• A criminologist studies the causal factors of crime in one ethnic group in one neighborhood of one large city and generalizes the findings to other populations, not recognizing that different neighborhoods and ethnic groups may generate different results. – Sampling Bias
  • A survey on a controversial social issue contains a lot of leading questions that suggest the desired responses, leading to skewed responses. – Response Bias
  • Most people refuse to participate in a survey regarding a controversial social issue, meaning you can’t get a true population sample. – Non-response Bias
  • A field study in a shopping mall on fast-food involves mostly overweight individuals who have different eating habits to the general population who frequent the mall. – Self-selection Bias  
  • The observers rating the quality of interactions between parent and child are not well-trained and make a lot of faulty evaluations. – Measurement Bias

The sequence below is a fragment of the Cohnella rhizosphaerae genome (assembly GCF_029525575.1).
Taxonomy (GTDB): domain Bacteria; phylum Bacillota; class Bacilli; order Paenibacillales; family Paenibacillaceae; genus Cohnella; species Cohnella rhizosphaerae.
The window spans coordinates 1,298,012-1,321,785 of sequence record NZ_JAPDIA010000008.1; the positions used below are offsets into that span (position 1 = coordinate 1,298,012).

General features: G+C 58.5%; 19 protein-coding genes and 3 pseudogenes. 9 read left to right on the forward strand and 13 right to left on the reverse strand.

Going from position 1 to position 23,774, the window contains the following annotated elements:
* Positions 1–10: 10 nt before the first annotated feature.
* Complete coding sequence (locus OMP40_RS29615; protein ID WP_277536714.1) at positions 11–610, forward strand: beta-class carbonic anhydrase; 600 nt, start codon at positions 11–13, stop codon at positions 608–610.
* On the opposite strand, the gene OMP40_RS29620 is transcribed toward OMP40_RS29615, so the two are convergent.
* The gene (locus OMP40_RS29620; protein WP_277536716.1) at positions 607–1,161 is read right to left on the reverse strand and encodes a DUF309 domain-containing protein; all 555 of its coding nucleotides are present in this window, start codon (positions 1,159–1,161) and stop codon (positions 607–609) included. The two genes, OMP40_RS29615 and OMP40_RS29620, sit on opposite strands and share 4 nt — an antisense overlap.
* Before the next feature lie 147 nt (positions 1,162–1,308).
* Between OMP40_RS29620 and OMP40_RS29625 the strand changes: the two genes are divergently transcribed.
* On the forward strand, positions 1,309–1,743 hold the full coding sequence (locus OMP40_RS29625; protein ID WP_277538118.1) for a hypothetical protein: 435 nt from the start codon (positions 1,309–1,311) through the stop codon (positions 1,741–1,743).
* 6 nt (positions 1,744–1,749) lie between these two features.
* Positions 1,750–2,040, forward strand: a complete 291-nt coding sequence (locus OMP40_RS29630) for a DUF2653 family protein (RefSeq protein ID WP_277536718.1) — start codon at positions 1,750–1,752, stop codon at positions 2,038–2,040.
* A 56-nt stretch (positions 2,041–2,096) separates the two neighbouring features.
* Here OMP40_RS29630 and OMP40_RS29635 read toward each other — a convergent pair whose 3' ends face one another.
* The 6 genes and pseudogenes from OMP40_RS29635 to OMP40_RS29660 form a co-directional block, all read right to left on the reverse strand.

Some Examples in Detail

1. Self-Selection Bias

When soliciting volunteers for a study the researcher has to be very concerned about self-selection. The people that want to participate may be vastly different than the target population under study.

People have a tendency to participate in surveys regarding issues they are against. It is an opportunity to express a negative opinion on an issue that is upsetting or which they have a negative attitude about.

This can involve controversial issues such as taxes or social programs, or even relatively mundane topics like customer satisfaction.